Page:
The Limited Reluctance Of Israel

Israel has warned Lebanon that a failure to disarm Hezbollah will lead to a war with Lebanon if Hezbollah attacks Israel again. Tzipi Livni, Israel’s Foreign Minister, told the Washington Post that the stakes will go up considerably if the terrorists attempt more provocations along the Blue Line:

The Lebanese government must fully implement a recent U.N. resolution requiring the disarming of the militant Shiite group Hezbollah or Israel will be less reluctant to attack the Lebanese state if Hezbollah resumes hostilities, Israeli Foreign Minister Tzipi Livni said yesterday.
Livni, in an interview with editors and reporters of The Washington Post, said that when the fighting began in July after Hezbollah seized two Israeli soldiers, Israel heeded calls from world officials not to undermine the government of Prime Minister Fouad Siniora because the formation of the government and the subsequent withdrawal of Syrian troops was an “achievement of the international community.”
Israel launched attacks across southern Lebanon, Hezbollah’s base, and it demolished bridges to Syria and bombed Beirut’s airport. Livni said Israel’s efforts to keep the military campaign limited made it more difficult to achieve its objectives.
“The result is it was more difficult to find these terrorists among civilians, compared to attacking a weak Lebanon,” Livni said. “We could have done Lebanon in a few days, I think, if we had decided to attack Lebanon as a state.”
“Now there is a need to implement fully and completely 1701,” Livni said, referring to the resolution passed by the U.N. Security Council that led to the cease-fire between Israeli and Hezbollah forces. “If Israel will be attacked, this is the Lebanese responsibility.”

This clearly escalates the problems facing the Siniora government in Beirut. Israel has now explicitly made the point that Siniora’s sovereignty requires him to take control of all Lebanese forces, including armed militias that want to make war on his neighbors. Livni notes that the reluctance to undermine Siniora’s democratically-elected government will come to an end in the next rocket attack, and Siniora will pay the price for any act of war in the future.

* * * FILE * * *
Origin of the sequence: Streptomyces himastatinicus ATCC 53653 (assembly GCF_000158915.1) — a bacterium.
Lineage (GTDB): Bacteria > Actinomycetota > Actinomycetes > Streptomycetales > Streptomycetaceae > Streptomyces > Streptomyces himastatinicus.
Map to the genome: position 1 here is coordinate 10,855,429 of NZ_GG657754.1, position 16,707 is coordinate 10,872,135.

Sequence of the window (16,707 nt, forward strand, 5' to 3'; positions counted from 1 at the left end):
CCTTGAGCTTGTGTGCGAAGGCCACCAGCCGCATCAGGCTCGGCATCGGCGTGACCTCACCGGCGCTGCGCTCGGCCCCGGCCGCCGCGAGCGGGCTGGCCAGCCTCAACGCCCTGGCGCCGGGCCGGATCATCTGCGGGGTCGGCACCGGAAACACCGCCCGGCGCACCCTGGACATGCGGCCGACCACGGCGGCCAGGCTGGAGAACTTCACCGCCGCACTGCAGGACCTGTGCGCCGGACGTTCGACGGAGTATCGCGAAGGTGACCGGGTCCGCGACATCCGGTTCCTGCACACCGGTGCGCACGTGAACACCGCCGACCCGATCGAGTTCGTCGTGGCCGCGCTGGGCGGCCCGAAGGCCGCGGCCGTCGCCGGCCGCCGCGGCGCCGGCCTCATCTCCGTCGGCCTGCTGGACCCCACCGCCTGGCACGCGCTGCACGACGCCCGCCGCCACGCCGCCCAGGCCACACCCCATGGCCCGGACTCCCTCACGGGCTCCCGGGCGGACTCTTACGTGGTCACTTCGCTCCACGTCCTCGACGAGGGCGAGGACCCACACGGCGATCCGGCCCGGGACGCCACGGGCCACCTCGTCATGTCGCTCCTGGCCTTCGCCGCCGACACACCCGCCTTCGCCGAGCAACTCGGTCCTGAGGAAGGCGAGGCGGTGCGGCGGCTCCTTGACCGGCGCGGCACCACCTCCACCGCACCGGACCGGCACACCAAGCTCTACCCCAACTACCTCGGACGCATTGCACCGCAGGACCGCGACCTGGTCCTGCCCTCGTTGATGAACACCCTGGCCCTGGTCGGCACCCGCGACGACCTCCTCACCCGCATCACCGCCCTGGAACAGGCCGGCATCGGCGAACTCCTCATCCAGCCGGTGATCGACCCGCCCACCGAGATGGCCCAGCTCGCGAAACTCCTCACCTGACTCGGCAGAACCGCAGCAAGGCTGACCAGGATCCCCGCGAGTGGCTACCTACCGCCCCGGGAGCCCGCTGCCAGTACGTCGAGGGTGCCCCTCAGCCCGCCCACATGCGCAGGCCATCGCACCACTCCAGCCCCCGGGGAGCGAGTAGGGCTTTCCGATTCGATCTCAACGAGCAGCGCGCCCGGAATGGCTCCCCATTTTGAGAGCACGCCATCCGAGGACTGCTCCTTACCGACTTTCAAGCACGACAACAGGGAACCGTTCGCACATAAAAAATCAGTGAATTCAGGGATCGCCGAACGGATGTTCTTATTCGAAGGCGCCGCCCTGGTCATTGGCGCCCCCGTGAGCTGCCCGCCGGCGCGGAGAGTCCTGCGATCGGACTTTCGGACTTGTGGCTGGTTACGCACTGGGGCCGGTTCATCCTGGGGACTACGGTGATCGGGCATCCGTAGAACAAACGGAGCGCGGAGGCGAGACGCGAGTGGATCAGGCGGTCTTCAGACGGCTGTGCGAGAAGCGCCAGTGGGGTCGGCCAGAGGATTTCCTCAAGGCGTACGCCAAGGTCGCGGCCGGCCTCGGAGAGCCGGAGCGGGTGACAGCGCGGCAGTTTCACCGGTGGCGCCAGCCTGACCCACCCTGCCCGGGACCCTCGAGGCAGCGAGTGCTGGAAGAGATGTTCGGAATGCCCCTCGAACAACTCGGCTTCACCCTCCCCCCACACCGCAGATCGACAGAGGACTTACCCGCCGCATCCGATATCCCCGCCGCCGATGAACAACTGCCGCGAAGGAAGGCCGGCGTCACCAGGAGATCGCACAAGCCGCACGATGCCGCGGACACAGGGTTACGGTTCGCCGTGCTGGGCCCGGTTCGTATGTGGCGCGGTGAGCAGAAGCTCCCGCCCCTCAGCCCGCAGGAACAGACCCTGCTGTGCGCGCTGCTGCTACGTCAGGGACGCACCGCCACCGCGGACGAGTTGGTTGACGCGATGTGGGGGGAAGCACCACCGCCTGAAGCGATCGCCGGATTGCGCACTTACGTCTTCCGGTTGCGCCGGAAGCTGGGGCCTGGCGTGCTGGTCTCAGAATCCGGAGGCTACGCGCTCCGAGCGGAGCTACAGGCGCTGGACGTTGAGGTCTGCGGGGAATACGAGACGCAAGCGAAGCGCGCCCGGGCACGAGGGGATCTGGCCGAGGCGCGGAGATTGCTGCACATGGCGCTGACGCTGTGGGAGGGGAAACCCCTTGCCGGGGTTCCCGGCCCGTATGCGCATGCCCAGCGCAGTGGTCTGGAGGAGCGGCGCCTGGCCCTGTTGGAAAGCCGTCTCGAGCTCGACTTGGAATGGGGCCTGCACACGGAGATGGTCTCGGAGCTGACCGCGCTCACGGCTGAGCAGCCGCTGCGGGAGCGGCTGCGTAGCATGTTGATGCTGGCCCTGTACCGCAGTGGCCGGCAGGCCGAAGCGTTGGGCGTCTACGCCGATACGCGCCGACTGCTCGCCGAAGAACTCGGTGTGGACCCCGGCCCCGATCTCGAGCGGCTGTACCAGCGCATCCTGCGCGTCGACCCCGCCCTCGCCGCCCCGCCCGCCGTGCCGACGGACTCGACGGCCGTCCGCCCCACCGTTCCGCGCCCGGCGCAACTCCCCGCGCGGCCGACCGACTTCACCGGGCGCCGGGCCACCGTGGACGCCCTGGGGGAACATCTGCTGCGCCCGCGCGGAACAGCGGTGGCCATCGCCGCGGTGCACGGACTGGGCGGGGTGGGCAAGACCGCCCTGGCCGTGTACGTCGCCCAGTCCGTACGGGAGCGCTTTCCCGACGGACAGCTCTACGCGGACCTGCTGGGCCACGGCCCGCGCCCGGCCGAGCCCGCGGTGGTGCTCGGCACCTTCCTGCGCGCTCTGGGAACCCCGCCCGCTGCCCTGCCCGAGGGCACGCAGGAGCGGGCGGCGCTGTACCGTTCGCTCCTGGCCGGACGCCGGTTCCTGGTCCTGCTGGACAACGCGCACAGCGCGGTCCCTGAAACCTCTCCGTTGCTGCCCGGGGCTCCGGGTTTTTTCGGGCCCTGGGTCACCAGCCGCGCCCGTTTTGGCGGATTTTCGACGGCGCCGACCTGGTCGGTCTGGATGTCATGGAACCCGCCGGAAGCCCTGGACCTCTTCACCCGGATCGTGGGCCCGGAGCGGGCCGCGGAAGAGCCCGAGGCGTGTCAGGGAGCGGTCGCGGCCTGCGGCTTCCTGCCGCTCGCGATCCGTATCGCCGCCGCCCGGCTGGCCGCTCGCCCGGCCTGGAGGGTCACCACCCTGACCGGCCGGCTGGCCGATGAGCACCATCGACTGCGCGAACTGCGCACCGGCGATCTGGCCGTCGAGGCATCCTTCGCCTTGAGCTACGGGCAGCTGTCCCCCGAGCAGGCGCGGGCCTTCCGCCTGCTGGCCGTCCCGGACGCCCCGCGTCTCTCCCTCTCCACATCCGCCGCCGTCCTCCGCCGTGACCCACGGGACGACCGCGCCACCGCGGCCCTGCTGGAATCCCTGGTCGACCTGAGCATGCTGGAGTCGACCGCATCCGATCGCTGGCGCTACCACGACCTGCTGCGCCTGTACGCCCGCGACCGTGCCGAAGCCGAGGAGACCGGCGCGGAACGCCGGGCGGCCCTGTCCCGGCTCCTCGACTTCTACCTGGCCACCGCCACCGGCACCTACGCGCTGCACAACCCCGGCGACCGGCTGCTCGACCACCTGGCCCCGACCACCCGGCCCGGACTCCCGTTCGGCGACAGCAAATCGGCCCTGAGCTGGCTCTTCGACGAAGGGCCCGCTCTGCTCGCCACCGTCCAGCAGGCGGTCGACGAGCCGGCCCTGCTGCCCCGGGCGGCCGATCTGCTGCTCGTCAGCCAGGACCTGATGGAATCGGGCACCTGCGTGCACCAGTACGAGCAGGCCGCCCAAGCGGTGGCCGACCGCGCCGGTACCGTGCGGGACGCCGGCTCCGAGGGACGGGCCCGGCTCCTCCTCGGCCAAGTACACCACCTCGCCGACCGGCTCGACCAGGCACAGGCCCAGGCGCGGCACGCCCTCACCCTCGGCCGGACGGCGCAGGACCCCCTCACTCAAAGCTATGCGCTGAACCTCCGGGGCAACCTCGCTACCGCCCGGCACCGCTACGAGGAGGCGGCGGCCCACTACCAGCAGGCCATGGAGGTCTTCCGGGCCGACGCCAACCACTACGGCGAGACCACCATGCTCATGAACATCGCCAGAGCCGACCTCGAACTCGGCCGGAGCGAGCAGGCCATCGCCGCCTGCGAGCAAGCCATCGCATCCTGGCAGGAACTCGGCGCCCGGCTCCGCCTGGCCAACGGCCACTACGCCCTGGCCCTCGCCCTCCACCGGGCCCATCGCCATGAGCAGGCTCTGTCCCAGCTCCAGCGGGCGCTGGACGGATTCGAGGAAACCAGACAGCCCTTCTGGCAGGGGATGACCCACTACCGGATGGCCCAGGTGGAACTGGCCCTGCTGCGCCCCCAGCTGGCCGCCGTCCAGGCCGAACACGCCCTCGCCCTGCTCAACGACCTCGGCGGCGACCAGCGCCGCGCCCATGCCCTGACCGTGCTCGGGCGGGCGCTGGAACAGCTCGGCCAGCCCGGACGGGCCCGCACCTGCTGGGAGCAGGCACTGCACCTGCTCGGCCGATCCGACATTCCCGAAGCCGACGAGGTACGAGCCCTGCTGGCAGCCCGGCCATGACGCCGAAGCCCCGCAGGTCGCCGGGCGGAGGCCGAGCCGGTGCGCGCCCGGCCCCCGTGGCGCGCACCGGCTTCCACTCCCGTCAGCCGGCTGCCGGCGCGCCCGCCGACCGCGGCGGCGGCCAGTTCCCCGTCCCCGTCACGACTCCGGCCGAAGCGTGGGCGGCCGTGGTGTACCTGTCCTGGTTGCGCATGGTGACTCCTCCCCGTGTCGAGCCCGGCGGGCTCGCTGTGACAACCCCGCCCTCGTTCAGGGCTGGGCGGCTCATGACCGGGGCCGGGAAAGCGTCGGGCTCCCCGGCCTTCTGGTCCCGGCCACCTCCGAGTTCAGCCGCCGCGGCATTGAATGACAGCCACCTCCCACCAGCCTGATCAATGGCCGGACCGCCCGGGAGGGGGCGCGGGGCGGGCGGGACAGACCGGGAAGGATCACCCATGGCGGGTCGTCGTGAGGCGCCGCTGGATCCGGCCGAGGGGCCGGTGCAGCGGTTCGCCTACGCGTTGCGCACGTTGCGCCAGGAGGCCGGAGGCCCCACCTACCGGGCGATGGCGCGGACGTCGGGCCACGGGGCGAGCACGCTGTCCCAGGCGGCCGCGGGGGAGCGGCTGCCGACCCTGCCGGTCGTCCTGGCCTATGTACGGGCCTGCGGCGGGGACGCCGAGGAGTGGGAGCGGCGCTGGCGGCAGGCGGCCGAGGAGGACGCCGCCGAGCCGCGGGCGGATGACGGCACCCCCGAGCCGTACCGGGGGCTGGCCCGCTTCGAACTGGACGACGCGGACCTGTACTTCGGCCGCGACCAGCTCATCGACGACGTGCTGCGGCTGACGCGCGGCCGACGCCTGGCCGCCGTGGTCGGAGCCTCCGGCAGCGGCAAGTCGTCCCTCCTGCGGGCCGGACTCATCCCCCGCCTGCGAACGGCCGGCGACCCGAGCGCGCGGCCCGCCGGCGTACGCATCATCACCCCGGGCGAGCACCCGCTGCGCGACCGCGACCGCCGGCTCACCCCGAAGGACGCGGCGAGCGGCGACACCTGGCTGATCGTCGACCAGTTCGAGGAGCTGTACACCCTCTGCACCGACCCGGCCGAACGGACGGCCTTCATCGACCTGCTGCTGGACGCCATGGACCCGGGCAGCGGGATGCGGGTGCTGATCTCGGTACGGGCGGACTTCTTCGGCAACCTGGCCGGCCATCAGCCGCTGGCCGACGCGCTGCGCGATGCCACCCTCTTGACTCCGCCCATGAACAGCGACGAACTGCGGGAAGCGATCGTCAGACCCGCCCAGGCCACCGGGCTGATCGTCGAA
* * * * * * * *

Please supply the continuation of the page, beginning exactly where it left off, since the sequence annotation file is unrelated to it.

That warning was not just for Siniora’s benefit, either. Several countries have troops in Lebanon now, helping to implement those portions of 1701 that they like while ignoring others. Kofi Annan and all of the contributing nations (along with Lebanon) have claimed that they are not responsible for disarming Hezbollah. The Israelis have responded by assuring them that an attack by Hezbollah on Israel will be considered an act of war — and that if their troops happen to be in the way, then they’d better leave or take cover. If Israel has diminishing reluctance to sack Lebanon, then troops who lack the resolve to disarm terrorists will not present much deterrence, either.
It’s hard to misunderstand talk this blunt and unvarnished. If the UN and the international forces cannot keep Hezbollah from rearming and starting their provocations, Israel will go to war with Lebanon itself and will not restrain themselves in the manner of the last war. Ehud Olmert at least learned that much in the previous conflict, and his government will be much less open to entreaties from international organizations that refuse to hold terrorists and their enablers to the terms of the cease-fires they impose on Israel.
Perhaps this blunt language will motivate the UN to implement the terms of their own pronouncements with at least a modicum of vigor. If not, it’s not like they weren’t warned.

2 thoughts on “The Limited Reluctance Of Israel”

  1. U.N. Peacekeepers equal Girl Scouts on Border of Israel and Lebannon

    Who is going to disarm Hezbollah in Lebanon? Right now, what is between Israel and Lebanon, on the border, as far as so called U.N. Peacekeepers are equivalent to a bunch of girl scouts.
    Via The Washington Post: Lebanon Must Disarm Hezbollah, Is ……

  2. Bill’s Bites — 2006.09.16

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